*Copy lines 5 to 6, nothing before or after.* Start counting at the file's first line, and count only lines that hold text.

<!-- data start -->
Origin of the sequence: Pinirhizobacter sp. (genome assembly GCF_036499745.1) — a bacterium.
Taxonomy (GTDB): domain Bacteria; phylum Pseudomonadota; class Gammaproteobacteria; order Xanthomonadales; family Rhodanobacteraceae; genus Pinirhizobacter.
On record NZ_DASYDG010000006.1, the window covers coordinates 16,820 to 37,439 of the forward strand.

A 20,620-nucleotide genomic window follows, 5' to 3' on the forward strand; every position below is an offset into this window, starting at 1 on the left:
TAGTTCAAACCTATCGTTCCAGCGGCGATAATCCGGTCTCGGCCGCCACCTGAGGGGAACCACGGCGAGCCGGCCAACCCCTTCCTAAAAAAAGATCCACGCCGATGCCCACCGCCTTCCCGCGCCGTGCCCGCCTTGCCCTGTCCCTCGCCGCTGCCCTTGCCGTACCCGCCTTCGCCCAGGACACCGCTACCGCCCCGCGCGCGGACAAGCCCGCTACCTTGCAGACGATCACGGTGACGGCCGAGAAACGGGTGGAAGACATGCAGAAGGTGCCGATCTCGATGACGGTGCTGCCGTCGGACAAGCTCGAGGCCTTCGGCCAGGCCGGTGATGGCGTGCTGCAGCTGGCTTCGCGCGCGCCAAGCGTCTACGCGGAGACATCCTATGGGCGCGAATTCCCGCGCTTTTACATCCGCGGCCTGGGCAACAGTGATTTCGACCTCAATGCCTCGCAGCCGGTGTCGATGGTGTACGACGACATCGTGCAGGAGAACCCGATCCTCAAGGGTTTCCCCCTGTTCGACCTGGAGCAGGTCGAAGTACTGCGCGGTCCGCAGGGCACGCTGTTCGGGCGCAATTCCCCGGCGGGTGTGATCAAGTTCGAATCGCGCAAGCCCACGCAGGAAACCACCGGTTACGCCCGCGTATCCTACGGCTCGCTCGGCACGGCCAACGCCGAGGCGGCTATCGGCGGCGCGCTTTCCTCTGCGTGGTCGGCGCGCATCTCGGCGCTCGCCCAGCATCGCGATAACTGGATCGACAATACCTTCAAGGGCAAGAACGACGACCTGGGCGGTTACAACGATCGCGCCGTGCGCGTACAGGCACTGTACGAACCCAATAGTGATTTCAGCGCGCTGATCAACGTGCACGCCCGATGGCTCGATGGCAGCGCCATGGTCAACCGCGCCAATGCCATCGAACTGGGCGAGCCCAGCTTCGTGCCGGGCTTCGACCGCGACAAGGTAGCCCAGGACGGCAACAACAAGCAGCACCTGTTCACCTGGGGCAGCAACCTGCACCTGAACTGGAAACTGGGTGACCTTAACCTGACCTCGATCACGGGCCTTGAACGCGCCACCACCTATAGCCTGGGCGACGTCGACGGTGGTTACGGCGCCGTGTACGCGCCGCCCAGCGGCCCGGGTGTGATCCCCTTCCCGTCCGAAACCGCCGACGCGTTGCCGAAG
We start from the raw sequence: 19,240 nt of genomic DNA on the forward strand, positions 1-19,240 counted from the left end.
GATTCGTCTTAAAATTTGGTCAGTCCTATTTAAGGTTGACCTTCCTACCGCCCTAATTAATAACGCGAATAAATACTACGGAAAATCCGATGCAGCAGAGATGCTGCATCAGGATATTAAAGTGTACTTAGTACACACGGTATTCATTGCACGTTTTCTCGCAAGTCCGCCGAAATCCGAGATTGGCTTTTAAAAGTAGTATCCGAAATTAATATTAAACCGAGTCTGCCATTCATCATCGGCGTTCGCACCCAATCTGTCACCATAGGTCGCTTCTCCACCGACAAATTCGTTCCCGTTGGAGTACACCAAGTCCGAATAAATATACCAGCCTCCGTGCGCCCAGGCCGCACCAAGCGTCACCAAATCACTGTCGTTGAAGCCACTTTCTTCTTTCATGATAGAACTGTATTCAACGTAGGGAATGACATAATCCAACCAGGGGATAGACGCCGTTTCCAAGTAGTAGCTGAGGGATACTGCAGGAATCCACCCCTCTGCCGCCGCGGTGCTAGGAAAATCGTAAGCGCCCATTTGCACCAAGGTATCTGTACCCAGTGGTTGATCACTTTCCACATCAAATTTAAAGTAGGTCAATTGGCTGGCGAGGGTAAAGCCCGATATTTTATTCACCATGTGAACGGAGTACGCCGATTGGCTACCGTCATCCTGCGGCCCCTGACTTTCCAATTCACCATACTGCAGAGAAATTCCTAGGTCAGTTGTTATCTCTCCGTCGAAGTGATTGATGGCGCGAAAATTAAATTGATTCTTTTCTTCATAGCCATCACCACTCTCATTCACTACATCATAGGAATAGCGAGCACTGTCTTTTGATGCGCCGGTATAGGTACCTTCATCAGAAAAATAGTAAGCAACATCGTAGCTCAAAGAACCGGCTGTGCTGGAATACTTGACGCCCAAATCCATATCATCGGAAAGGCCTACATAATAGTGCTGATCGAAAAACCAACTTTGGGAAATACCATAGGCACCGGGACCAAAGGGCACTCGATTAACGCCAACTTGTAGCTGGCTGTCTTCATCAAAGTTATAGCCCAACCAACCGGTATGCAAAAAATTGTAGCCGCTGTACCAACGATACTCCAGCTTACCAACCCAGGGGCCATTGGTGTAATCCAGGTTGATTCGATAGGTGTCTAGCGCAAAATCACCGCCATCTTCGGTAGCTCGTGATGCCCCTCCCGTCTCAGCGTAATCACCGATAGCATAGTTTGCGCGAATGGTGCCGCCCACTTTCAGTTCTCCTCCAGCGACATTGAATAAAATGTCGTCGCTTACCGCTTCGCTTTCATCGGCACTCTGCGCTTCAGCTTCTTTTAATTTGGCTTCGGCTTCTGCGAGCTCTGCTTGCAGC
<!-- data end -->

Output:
TAGTTCAAACCTATCGTTCCAGCGGCGATAATCCGGTCTCGGCCGCCACCTGAGGGGAACCACGGCGAGCCGGCCAACCCCTTCCTAAAAAAAGATCCACGCCGATGCCCACCGCCTTCCCGCGCCGTGCCCGCCTTGCCCTGTCCCTCGCCGCTGCCCTTGCCGTACCCGCCTTCGCCCAGGACACCGCTACCGCCCCGCGCGCGGACAAGCCCGCTACCTTGCAGACGATCACGGTGACGGCCGAGAAACGGGTGGAAGACATGCAGAAGGTGCCGATCTCGATGACGGTGCTGCCGTCGGACAAGCTCGAGGCCTTCGGCCAGGCCGGTGATGGCGTGCTGCAGCTGGCTTCGCGCGCGCCAAGCGTCTACGCGGAGACATCCTATGGGCGCGAATTCCCGCGCTTTTACATCCGCGGCCTGGGCAACAGTGATTTCGACCTCAATGCCTCGCAGCCGGTGTCGATGGTGTACGACGACATCGTGCAGGAGAACCCGATCCTCAAGGGTTTCCCCCTGTTCGACCTGGAGCAGGTCGAAGTACTGCGCGGTCCGCAGGGCACGCTGTTCGGGCGCAATTCCCCGGCGGGTGTGATCAAGTTCGAATCGCGCAAGCCCACGCAGGAAACCACCGGTTACGCCCGCGTATCCTACGGCTCGCTCGGCACGGCCAACGCCGAGGCGGCTATCGGCGGCGCGCTTTCCTCTGCGTGGTCGGCGCGCATCTCGGCGCTCGCCCAGCATCGCGATAACTGGATCGACAATACCTTCAAGGGCAAGAACGACGACCTGGGCGGTTACAACGATCGCGCCGTGCGCGTACAGGCACTGTACGAACCCAATAGTGATTTCAGCGCGCTGATCAACGTGCACGCCCGATGGCTCGATGGCAGCGCCATGGTCAACCGCGCCAATGCCATCGAACTGGGCGAGCCCAGCTTCGTGCCGGGCTTCGACCGCGACAAGGTAGCCCAGGACGGCAACAACAAGCAGCACCTGTTCACCTGGGGCAGCAACCTGCACCTGAACTGGAAACTGGGTGACCTTAACCTGACCTCGATCACGGGCCTTGAACGCGCCACCACCTATAGCCTGGGCGACGTCGACGGTGGTTACGGCGCCGTGTACGCGCCGCCCAGCGGCCCGGGTGTGATCCCCTTCCCGTCCGAAACCGCCGACGCGTTGCCGAAG
We start from the raw sequence: 19,240 nt of genomic DNA on the forward strand, positions 1-19,240 counted from the left end.